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answer'd arms Arthur blood blow break breath brother child close comes cried dark dead dear death deep dream earth eyes face fair fall father fear field fire flower follow golden grace half hall hand happy Harold hath head hear heard heart heaven hold holy hope horse hour King knew Lady Lancelot land leave light live look Lord lost Mary mind morn mother move never night noble o'er once pass past Philip Prince Queen rest rose round seem'd shadow side sleep smile song soul spake speak star stood strange sweet tears tell thee thine things thou thought thro till true voice wild wind wood
113 psl. - Oh yet we trust that somehow good Will be the final goal of ill, To pangs of nature, sins of will, Defects of doubt, and taints of blood ; That nothing walks with aimless feet ; That not one life shall be destroy'd, Or cast as rubbish to the void, When God hath made the pile complete...
35 psl. - We will return no more ;' And all at once they sang, ' Our island home Is far beyond the wave; we will no longer roam.
91 psl. - O, hark, O, hear! how thin and clear, And thinner, clearer, farther going! O, sweet and far from cliff and scar The horns of Elfland faintly blowing! Blow, let us hear the purple glens replying, Blow, bugle; answer, echoes, dying, dying, dying.
218 psl. - Then loudly cried the bold Sir Bedivere, "Ah! my Lord Arthur, whither shall I go? Where shall I hide my forehead and my eyes? For now I see the true old times are dead, When every morning brought a noble chance, And every chance brought out a noble knight. Such times have been not since the light that led The holy Elders with the gift of myrrh.
216 psl. - Merlin sware that I should come again To rule once more; but, let what will be, be, I am so deeply smitten thro' the helm That without help I cannot last till morn. Thou therefore take my brand Excalibur, Which was my pride : for thou rememberest how In those old days, one summer noon, an arm Rose up from out the bosom of the lake, Clothed in white samite, mystic, wonderful, Holding the sword and...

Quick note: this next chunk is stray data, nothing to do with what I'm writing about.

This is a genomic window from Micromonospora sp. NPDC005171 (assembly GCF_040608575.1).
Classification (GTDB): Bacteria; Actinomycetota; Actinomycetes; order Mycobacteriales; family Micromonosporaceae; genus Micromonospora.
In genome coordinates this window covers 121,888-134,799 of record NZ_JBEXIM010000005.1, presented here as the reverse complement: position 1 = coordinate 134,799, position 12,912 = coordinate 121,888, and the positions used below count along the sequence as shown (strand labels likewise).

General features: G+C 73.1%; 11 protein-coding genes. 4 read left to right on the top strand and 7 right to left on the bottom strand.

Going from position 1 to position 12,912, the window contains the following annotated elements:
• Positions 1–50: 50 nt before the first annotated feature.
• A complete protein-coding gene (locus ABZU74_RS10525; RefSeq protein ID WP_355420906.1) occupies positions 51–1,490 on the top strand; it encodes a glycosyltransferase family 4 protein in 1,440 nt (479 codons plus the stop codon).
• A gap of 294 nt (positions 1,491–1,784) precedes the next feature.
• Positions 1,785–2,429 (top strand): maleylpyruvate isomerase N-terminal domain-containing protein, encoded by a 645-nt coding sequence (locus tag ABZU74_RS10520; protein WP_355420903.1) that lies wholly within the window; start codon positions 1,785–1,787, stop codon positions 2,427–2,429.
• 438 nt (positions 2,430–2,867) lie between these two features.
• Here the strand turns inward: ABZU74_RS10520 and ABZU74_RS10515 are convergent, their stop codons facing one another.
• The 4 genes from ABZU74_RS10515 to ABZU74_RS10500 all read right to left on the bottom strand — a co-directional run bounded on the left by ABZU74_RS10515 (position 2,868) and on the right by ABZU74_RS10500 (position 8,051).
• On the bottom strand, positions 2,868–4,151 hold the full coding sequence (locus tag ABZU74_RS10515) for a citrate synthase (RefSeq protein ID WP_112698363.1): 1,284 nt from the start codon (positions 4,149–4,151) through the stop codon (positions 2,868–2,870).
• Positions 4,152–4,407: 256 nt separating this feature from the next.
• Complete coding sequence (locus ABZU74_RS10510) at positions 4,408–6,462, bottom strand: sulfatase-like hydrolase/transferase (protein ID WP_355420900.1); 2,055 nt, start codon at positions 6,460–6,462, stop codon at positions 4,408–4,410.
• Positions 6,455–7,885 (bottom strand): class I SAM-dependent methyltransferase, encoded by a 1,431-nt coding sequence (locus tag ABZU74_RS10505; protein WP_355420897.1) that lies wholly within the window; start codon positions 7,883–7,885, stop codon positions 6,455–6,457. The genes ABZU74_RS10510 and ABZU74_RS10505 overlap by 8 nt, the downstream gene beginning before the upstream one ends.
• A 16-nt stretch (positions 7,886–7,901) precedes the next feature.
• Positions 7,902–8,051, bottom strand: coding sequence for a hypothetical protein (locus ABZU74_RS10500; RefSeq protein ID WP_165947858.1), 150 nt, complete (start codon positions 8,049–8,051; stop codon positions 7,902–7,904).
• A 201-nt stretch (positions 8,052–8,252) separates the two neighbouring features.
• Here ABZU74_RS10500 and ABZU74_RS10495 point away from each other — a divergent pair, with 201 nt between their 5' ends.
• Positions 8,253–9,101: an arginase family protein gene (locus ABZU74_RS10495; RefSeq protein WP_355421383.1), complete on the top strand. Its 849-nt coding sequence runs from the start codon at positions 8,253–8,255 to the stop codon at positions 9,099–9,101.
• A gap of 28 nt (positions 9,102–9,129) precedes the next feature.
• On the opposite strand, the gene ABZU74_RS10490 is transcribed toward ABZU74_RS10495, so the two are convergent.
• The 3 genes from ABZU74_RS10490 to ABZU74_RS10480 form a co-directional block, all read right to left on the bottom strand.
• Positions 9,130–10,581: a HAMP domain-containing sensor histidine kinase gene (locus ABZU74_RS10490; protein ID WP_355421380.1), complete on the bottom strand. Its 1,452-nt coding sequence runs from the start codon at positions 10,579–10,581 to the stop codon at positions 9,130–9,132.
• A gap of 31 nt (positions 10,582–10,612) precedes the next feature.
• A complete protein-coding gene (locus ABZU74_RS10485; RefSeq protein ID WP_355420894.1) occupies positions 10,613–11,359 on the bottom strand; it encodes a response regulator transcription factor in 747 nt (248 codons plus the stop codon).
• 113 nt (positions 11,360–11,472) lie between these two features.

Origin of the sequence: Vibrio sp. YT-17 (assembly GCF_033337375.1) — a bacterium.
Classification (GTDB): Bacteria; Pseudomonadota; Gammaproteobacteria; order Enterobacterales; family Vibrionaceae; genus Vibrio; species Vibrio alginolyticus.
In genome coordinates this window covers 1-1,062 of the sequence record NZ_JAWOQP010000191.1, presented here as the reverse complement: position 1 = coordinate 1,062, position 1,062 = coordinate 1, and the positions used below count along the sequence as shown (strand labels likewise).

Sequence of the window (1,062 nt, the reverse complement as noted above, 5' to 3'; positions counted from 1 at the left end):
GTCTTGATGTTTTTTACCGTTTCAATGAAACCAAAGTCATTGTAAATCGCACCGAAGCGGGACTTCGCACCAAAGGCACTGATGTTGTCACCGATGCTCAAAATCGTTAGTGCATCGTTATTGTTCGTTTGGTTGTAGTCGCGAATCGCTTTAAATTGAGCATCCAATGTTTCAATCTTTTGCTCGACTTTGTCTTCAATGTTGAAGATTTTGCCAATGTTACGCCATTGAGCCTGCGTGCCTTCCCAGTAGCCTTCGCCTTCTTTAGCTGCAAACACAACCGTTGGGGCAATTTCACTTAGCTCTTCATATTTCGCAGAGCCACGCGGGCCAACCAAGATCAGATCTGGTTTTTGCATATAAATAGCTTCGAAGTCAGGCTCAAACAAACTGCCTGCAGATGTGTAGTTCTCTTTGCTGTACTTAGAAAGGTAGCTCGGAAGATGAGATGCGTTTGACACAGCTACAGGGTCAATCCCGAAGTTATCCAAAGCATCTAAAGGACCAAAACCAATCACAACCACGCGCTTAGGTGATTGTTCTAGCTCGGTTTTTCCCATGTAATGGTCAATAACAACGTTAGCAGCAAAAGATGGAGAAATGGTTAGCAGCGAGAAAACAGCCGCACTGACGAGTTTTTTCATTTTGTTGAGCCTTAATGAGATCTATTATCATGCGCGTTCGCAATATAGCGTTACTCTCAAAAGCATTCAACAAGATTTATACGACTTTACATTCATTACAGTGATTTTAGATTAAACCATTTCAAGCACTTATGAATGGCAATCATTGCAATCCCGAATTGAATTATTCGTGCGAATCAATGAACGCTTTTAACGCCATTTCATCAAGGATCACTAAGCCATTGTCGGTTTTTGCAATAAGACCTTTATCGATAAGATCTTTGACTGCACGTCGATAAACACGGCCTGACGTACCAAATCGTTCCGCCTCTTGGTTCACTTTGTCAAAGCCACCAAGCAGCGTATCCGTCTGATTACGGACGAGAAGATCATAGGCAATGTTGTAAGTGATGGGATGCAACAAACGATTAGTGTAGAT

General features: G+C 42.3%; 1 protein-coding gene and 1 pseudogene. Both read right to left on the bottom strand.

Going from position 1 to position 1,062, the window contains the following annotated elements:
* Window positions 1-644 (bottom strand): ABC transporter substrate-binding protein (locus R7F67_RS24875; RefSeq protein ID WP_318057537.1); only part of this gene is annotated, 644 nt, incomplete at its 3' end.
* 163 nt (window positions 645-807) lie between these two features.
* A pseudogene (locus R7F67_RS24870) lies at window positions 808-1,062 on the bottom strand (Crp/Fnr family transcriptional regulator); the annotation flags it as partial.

45 psl. - And if indeed I cast the brand away, Surely a precious thing, one worthy note, Should thus be lost forever from the earth, Which might have pleased the eyes of many men. What good should follow this, if this were done ? What harm, undone ? deep harm to disobey, Seeing obedience is the bond of rule. Were it well to obey then, if a king demand An act unprofitable, against himself? The king is sick, and knows not what he does.
142 psl. - I wind about, and in and out, With here a blossom sailing, And here and there a lusty trout, And here and there a grayling, And here and there a foamy flake Upon me, as I travel With many a silvery waterbreak Above the golden gravel, And draw them all along, and flow To join the brimming river, For men may come and men may go, But I go on for ever.
213 psl. - To lead sweet lives in purest chastity, To love one maiden only, cleave to her, And worship her by years of noble deeds, Until they won her ; for indeed I knew Of no more subtle master under heaven Than is the maiden passion for a maid, Not only to keep down the base in man, But teach high thought, and amiable words And courtliness, and the desire of fame, And love of truth, and all that makes a man.
107 psl. - And only thro' the faded leaf The chestnut pattering to the ground Calm and deep peace on this high wold, And on these dews that drench the furze, And all the silvery gossamers That twinkle into green and gold : Calm and still light on yon great plain That sweeps with all its autumn bowers, And crowded farms and lessening towers, To mingle with the bounding main...